Friday night I spoke for the younger generation of the Georgian immigrants. Their language is English and they are well integrated into American culture. It was a true pleasure to speak with them. Intelligent (they even laughed at most of my jokes…), warm, comfortable.
As I sat watching this surreal scene, I realized the challenge we all face:
Many of us avoid leaving our own environments. How often do you find people traveling in “packs,” hanging out with people like themselves, people who dress alike and hang out in the same social circle. That may be more comfortable and provide security, but it also tends to create a ghetto-like mentality. Recycled air can become stale. Inbreeding often numbs vitality.
You know hen you grow most? When you get out of your conventional orbit and interact with new people, new environments, new milieus. “Leave your land, you place of birth and the home of your parents” was the way G-d commanded Abraham. After that history was never the same.
Indeed, a secure person does not need the constant validation provided for by peers. He has the courage to enter new and unexpected situations and holding his own.
Here I was sitting in a shul that had very little in common with the shuls in which I grew up. Yet, I let go of my habits and preconceptions, and I joined.
Suddenly I realized the sheer power of Vayakhel Moshe, Moses gathering the entire Jewish community. Millions of people of different backgrounds, diverse and different, yet all together as one community. The Talmud tells us that “one who sees an assembly of 600,000 Jews, makes the blessing ‘blessed is the Master of secrets,’ because people’s way of thinking is different from one a other, people’s faces are distinct from one another”, it takes a master of secrets to know what is in the heart of each one of these 600,000 (Berachot 58a and Rashi).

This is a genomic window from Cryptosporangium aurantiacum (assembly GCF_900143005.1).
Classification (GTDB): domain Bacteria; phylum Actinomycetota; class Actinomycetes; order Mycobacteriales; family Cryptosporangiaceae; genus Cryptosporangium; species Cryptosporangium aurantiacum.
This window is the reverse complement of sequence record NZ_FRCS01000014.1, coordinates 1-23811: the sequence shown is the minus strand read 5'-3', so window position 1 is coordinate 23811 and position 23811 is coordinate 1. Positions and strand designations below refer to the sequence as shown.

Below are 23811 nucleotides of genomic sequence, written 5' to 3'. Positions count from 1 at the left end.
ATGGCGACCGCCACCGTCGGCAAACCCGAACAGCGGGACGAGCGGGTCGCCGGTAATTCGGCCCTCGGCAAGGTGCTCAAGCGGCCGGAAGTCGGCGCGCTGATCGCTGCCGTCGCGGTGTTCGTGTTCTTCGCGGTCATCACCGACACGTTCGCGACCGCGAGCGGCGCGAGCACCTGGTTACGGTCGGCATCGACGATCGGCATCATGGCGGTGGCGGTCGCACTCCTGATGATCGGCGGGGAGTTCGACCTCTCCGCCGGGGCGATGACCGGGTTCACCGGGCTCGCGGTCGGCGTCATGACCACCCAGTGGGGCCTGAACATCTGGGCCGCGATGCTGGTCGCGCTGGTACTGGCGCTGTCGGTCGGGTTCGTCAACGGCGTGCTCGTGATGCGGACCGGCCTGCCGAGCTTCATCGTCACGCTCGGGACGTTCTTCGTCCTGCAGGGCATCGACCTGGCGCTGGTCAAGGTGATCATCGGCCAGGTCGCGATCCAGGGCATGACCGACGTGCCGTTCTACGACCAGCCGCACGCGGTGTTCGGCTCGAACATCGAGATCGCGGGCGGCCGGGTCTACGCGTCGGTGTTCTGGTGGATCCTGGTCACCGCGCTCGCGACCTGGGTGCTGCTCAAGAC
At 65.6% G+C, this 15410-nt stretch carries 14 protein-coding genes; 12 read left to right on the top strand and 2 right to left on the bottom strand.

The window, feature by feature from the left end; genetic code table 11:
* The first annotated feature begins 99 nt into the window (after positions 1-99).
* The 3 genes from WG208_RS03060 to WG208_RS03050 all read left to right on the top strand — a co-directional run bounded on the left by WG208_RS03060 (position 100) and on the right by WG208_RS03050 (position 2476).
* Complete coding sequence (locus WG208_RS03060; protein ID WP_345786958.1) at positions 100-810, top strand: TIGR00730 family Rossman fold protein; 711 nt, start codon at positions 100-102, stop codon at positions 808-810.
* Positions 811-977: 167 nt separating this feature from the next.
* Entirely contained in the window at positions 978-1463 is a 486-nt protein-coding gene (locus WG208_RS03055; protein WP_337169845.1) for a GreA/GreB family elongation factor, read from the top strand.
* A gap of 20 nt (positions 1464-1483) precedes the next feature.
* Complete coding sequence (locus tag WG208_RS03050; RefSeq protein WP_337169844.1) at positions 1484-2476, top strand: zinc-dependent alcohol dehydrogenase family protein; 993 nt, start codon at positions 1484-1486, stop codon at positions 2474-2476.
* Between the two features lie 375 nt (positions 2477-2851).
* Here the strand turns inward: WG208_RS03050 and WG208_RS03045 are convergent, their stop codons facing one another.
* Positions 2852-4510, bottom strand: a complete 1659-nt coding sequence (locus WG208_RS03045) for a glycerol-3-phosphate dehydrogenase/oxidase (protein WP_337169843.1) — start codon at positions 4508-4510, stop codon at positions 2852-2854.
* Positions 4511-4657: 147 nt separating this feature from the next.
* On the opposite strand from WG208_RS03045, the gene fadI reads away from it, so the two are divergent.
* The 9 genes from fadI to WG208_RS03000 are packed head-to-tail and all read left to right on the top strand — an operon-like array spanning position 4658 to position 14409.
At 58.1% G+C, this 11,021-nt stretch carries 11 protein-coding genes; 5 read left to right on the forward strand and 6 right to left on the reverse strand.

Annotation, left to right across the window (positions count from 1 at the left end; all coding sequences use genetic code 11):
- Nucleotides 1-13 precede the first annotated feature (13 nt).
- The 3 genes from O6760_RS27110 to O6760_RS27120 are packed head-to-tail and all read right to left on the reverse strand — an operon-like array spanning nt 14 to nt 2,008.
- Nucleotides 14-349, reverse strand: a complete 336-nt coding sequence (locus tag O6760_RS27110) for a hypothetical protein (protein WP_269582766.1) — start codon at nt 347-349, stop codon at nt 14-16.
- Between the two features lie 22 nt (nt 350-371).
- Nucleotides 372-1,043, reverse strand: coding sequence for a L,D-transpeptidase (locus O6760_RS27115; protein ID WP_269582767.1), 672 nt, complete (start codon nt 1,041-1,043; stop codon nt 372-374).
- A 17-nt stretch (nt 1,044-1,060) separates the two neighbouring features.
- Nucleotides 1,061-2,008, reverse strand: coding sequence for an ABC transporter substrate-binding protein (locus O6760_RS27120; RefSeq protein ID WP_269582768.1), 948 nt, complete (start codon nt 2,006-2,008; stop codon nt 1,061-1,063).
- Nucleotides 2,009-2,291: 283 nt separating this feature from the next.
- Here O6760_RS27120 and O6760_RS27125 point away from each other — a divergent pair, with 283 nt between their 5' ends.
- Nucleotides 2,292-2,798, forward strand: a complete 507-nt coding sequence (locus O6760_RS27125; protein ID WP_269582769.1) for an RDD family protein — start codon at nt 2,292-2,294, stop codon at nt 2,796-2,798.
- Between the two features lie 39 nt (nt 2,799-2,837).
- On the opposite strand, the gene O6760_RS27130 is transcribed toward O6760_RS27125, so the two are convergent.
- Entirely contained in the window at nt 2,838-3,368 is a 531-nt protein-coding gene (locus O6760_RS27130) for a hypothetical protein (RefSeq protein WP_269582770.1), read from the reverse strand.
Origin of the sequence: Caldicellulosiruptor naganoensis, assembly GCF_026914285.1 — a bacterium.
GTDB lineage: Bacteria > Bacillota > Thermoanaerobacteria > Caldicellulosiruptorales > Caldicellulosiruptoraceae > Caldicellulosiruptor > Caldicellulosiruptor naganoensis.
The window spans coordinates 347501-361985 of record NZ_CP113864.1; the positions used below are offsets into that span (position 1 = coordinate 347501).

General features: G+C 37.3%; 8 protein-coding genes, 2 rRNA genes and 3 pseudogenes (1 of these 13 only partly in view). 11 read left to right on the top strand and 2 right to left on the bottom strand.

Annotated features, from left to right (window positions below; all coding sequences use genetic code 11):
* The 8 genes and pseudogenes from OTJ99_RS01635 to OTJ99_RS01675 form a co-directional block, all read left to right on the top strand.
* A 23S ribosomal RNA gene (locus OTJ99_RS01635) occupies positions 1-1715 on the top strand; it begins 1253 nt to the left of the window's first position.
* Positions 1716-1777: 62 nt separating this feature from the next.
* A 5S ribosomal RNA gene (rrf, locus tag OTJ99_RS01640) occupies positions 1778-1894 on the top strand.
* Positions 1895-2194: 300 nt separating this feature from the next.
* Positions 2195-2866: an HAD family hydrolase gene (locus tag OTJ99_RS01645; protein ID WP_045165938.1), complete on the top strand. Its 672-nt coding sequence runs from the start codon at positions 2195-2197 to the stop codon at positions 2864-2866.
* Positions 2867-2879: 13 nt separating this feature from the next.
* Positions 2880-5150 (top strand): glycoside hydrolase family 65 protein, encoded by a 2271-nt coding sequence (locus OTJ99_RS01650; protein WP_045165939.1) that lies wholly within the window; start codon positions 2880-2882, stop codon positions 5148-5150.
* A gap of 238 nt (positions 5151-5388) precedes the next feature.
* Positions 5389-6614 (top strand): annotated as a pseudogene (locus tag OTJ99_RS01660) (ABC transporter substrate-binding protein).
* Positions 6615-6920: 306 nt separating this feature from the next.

Diversity is a most powerful aspect of life. It is driving engine that provides a constant source of fresh energy. Every distinct personality makes its unique contribution into the big picture, and we are all enriched in the process. Most of us can barely appreciate the uniqueness of several individuals. It takes a ‘master of secrets’ to appreciate the all encompassing beauty of 600,000 individuals.
Divisiveness is a plague. Jewish divisiveness is a travesty. Yet, its may be our greatest challenge today. 60 years ago the Nazis were able to unite Jews in rabid hate. It made no difference what type of Jew you were. Sephardic or Ashkenazic, Chassid or Misnaged, Russian or Litvish, black or white, affiliated or unaffiliated, observant or non – all were considered as one. Today, in prosperity and freedom, we stand divided. What is our message to our children, to ourselves, to G-d: Is persecution, G-d forbid, the only way to unite us all?!
Can we unite with the same intensity in love and in peace?
Every so often, perhaps each of us should make an effort to visit other synagogues and communities, unlike the ones we are accustomed to. Perhaps each of us should invite to our Shabbat table new types of people, people who may be different than you are. Host a monthly discussion in your home or office. Turn your home into a place where new ideas are exchanged
The time has come to create new platforms, engage in innovative dialogues, pioneer fresh interactions that bridge our diverse strengths.
Get out of your comfort zone and then welcome it. It may teach you a thing or two. It may make you a greater person.